Three local creatives showcase their passion for one-of-a-kind pursuits with results definitely worth waiting for.
Textiles with a Twist
Gathering inspiration from her travels and her countryside home in Great Britain, Louise Dean creates original products for the home. Utilizing her degree in Textile Design from Loughborough University in the UK, Dean crafts whimsical products from her hand-drawn and -painted artwork and gathers ideas from her homeland, her new home and her travels.
“I just got back from Thailand,” says Dean. “I really love hiking and going on nature walks.”
Dean combines hand painting, silk screening and the latest in print technology to produce her made-in-the-U.S.A. interior design line. Additional inspiration comes from her father, owner of his own engineering business.
“He is really creative,” says Dean. “He taught me to work hard.”
Currently, she’s focused on home interior materials for clients. Some of the handmade items include art, pillows and coasters. “It is going really, really well,” shares Dean. “I’m really excited about that. That has been fun. It is my style but fits their home.”
In the future, Dean would like to expand her interior design textiles to include bigger pieces such as curtains, bedding and wallpaper designs. Until she opens a full-fledged shop, see her creations on Instagram @louisedeandesign or louisedeandesign.com.
A Meaningful Motivation
After having three children in three years, Ashlee Newton started making pillows, sewing window treatments and recovering and painting furniture while keeping busy as a stay-at-home mom. In 2013, she opened Restoring Beauty From Ashes and expanded to include interior design consultation, interior design and furniture painting and restoring. Currently she’s working on a project for a Norman dentist that includes reupholstering 12 chairs, designing chandeliers and working with contractors.
“It brings me a lot of joy,” says Newton. “It is therapeutic.”
At one point, Newton was unsure about moving forward with her passion. A difficult creative period occurred after a quick series of unfortunate events that included the loss of her grandmother. These experiences had a very negative effect on Newton.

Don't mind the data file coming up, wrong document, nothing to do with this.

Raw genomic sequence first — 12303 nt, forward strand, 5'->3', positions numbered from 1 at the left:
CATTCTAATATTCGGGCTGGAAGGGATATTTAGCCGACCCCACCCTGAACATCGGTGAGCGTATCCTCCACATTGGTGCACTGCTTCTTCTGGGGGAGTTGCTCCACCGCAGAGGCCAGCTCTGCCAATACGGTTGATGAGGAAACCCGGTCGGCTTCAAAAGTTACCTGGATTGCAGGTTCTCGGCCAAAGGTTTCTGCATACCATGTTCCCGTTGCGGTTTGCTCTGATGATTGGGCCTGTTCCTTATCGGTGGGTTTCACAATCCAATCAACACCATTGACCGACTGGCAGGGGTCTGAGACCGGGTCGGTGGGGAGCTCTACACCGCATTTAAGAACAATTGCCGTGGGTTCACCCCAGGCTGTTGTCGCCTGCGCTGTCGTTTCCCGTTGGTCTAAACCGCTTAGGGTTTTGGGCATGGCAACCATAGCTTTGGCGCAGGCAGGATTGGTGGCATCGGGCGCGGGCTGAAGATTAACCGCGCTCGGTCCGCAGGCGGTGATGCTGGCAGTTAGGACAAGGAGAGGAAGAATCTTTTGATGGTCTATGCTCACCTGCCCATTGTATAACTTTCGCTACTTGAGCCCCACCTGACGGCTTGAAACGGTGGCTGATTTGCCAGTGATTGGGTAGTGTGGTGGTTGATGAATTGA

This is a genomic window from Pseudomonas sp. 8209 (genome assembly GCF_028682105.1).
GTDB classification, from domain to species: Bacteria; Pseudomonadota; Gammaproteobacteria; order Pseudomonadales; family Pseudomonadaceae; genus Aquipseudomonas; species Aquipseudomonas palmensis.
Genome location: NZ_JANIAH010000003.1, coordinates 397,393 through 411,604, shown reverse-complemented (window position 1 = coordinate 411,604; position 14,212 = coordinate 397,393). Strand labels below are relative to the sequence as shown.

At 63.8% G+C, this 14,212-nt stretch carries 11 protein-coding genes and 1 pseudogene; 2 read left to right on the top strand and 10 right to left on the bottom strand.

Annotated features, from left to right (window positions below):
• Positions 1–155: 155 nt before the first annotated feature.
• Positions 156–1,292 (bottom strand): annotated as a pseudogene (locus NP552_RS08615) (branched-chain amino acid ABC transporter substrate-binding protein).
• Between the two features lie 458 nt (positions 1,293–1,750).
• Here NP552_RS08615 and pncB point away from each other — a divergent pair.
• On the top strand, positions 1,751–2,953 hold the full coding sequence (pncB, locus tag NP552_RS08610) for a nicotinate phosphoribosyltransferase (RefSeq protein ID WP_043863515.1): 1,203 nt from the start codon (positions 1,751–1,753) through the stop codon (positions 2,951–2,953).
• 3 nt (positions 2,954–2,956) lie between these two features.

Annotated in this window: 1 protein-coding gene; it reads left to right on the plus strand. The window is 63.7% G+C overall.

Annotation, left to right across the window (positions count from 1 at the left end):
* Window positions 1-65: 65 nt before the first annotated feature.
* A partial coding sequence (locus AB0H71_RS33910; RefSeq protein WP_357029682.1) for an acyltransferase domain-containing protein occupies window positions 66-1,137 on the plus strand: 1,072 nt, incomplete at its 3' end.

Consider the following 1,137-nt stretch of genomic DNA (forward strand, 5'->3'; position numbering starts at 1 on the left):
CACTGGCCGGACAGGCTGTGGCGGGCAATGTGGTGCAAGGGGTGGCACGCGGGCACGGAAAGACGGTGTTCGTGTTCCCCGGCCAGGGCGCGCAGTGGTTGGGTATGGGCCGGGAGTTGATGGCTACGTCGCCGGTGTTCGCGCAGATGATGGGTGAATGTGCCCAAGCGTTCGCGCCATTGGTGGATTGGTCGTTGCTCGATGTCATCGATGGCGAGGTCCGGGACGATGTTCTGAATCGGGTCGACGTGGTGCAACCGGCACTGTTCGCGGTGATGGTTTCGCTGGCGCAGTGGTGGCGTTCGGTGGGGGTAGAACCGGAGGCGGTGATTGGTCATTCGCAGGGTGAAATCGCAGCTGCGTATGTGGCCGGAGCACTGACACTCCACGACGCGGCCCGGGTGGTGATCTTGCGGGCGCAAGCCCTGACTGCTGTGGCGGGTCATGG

“It took a toll on my health,” says Newton. “I never thought I’d be creative again.”
However, the pairing of hand-me-down furniture and chalk paint provided the spark that ignited her journey back to creating and became the inspiration for her company name. But she emphasized the path back was not quick.
“It was a three-year process,” said Newton. “I painted a dresser that was my grandmother’s. It was part of the healing process.”
Newton enjoys using the reclaimed wood to build furniture, too.
“I have a heart for things that are thrown away,” said Newton. “Giving things new life, new purpose.”
Fresh Life for Old Houses
Since 2006, Sudderth Design has been remodeling and flipping houses in the Oklahoma City area. Randy Sudderth restored his first house in the Miller neighborhood. Since then, he has renovated homes in many historic areas including Heritage Hills, Mesta Park and Crown Heights. Recently, he and his crew finished a 1938 house in Nichols Hills that sold for $1.1 million. Sudderth Design is focused on details and his homes are in demand.
“I do four to six houses a year, and three to four will have sold before I finish them,” explains Sudderth.
He stays up to date with the latest trends – interior design elements, from door knobs to light fixtures, are chosen by Sudderth. Some stunning details he utilizes include wall paint colors like black, white and gray and floors that are bleached and stained gray paired with white painted woodwork. Popular touches include unusual light fixtures such as white antler chandeliers and glass-enclosed offices.
“We take pride in our work,” says Sudderth. “We put extras in like lighting for artwork. Your lighting is everything.”
Sudderth gets inspiration from the houses he remodels and knows the moment he steps in whether he will refurbish it or not. His thoughtful process in remodeling and flipping a home is reflected in his attitude during renovation. He remodels every home as if he’s going to live in it himself.
“I love what I do,” said Sudderth. “It is almost like not going to work.”